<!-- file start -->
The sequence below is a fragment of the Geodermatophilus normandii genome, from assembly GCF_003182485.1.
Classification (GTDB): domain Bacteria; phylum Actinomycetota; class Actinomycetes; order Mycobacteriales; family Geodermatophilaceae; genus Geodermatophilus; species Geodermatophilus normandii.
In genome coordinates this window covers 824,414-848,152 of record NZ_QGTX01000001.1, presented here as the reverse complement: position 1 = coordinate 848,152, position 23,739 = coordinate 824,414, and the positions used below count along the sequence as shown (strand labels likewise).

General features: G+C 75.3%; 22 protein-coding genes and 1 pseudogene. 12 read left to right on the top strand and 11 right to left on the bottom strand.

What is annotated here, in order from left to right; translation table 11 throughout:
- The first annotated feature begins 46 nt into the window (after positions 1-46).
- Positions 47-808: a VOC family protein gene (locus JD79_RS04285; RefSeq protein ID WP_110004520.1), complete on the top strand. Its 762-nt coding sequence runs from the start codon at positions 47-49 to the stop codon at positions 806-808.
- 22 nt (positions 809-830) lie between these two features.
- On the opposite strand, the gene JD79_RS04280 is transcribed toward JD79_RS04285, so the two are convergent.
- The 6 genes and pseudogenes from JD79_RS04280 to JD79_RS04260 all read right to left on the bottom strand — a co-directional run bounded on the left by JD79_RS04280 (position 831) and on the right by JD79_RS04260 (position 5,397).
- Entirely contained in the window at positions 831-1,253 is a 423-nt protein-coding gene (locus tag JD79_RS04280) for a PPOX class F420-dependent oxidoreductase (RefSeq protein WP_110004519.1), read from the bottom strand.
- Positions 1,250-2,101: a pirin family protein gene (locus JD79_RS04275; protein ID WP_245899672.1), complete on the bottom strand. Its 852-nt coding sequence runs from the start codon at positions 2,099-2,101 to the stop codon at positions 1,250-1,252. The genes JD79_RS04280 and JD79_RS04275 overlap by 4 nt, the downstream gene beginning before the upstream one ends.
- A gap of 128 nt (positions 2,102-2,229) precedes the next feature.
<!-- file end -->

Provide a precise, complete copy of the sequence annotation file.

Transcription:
The sequence below is a fragment of the Geodermatophilus normandii genome, from assembly GCF_003182485.1.
Classification (GTDB): domain Bacteria; phylum Actinomycetota; class Actinomycetes; order Mycobacteriales; family Geodermatophilaceae; genus Geodermatophilus; species Geodermatophilus normandii.
In genome coordinates this window covers 824,414-848,152 of record NZ_QGTX01000001.1, presented here as the reverse complement: position 1 = coordinate 848,152, position 23,739 = coordinate 824,414, and the positions used below count along the sequence as shown (strand labels likewise).

General features: G+C 75.3%; 22 protein-coding genes and 1 pseudogene. 12 read left to right on the top strand and 11 right to left on the bottom strand.

What is annotated here, in order from left to right; translation table 11 throughout:
- The first annotated feature begins 46 nt into the window (after positions 1-46).
- Positions 47-808: a VOC family protein gene (locus JD79_RS04285; RefSeq protein ID WP_110004520.1), complete on the top strand. Its 762-nt coding sequence runs from the start codon at positions 47-49 to the stop codon at positions 806-808.
- 22 nt (positions 809-830) lie between these two features.
- On the opposite strand, the gene JD79_RS04280 is transcribed toward JD79_RS04285, so the two are convergent.
- The 6 genes and pseudogenes from JD79_RS04280 to JD79_RS04260 all read right to left on the bottom strand — a co-directional run bounded on the left by JD79_RS04280 (position 831) and on the right by JD79_RS04260 (position 5,397).
- Entirely contained in the window at positions 831-1,253 is a 423-nt protein-coding gene (locus tag JD79_RS04280) for a PPOX class F420-dependent oxidoreductase (RefSeq protein WP_110004519.1), read from the bottom strand.
- Positions 1,250-2,101: a pirin family protein gene (locus JD79_RS04275; protein ID WP_245899672.1), complete on the bottom strand. Its 852-nt coding sequence runs from the start codon at positions 2,099-2,101 to the stop codon at positions 1,250-1,252. The genes JD79_RS04280 and JD79_RS04275 overlap by 4 nt, the downstream gene beginning before the upstream one ends.
- A gap of 128 nt (positions 2,102-2,229) precedes the next feature.